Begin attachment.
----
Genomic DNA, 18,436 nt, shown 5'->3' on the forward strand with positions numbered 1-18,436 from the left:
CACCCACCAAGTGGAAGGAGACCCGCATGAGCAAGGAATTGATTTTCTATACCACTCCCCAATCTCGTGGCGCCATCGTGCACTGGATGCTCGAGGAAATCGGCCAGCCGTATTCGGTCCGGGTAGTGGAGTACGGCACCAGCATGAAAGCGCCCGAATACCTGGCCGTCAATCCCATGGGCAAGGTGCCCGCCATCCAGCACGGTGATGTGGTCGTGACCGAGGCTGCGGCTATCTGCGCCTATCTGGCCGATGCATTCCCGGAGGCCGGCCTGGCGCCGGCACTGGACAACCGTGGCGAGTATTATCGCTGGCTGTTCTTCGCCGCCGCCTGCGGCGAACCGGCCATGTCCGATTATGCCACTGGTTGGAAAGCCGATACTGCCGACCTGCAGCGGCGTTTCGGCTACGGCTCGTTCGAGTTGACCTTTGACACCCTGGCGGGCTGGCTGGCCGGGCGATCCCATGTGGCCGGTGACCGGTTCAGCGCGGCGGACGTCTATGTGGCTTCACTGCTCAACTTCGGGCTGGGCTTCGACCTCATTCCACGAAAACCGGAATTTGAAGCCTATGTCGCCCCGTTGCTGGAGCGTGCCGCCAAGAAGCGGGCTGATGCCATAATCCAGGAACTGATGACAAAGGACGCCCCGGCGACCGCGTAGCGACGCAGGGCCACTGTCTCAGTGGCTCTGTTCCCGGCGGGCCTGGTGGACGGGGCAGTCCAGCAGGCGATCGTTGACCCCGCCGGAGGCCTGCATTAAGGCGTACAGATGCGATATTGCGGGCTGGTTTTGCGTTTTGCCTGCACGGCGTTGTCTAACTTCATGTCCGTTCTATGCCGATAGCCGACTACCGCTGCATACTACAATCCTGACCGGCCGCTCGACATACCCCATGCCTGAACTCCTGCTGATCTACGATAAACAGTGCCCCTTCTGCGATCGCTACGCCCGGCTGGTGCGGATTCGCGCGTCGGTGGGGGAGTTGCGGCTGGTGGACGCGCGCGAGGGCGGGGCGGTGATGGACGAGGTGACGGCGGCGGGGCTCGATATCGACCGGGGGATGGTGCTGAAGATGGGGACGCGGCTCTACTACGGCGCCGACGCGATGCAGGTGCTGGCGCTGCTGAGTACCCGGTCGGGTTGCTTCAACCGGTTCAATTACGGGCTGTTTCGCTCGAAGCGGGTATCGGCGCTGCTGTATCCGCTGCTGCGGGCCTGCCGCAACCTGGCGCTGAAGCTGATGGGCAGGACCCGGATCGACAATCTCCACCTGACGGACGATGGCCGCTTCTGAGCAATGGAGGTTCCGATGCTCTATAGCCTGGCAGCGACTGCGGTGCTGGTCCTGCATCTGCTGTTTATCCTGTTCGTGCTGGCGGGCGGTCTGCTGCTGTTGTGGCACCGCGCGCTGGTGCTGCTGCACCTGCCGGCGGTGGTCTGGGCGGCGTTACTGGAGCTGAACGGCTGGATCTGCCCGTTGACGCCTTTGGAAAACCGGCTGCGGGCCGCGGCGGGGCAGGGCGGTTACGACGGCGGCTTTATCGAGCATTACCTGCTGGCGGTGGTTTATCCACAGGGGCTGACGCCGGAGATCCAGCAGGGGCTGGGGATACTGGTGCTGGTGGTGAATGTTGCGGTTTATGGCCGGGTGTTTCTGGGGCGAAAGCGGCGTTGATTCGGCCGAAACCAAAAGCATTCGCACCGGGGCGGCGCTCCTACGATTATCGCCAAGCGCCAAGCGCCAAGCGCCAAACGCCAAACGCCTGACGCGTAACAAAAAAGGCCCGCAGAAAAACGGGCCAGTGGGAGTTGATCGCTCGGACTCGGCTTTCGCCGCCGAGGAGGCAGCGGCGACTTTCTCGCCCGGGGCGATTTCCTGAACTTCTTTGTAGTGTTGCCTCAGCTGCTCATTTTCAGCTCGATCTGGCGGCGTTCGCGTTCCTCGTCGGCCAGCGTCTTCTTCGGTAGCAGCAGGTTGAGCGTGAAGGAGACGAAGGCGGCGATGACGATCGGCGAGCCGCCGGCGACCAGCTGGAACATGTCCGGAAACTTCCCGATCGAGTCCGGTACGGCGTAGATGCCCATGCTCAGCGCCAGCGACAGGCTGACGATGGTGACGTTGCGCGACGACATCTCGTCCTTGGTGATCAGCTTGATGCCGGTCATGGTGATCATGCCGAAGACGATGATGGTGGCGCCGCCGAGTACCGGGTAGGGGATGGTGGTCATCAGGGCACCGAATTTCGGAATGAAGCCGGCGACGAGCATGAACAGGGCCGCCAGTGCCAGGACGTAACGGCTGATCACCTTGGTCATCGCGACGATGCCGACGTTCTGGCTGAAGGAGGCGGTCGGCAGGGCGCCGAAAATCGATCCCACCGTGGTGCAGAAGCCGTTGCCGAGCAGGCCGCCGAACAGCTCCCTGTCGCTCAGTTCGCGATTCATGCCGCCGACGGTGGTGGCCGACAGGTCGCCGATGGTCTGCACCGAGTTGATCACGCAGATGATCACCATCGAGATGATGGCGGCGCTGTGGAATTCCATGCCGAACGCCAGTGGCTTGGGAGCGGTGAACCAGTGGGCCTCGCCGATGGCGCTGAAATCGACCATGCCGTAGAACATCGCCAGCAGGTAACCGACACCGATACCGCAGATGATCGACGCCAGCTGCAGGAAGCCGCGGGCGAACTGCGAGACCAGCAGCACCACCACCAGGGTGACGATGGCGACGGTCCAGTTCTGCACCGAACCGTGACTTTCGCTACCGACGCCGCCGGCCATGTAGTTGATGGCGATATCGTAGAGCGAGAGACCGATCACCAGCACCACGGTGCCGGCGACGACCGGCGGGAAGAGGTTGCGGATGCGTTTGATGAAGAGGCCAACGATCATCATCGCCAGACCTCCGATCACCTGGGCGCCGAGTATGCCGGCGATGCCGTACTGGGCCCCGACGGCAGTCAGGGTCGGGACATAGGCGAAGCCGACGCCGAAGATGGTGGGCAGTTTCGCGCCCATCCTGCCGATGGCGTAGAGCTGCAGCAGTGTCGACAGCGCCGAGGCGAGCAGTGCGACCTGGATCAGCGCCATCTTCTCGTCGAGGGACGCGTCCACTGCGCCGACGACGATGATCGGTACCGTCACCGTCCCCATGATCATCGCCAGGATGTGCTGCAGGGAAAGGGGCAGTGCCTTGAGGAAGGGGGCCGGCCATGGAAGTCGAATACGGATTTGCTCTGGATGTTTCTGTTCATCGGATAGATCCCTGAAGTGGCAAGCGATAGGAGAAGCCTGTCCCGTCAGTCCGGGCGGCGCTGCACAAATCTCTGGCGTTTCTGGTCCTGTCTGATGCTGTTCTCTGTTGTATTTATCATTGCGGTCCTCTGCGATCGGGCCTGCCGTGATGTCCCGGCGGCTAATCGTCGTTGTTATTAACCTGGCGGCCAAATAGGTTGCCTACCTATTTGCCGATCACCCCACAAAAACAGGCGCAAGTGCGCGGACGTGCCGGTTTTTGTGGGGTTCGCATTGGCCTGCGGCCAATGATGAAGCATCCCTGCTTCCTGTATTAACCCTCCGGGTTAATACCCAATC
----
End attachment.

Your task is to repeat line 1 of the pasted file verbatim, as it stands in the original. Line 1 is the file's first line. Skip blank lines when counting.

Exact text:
Genomic DNA, 18,436 nt, shown 5'->3' on the forward strand with positions numbered 1-18,436 from the left: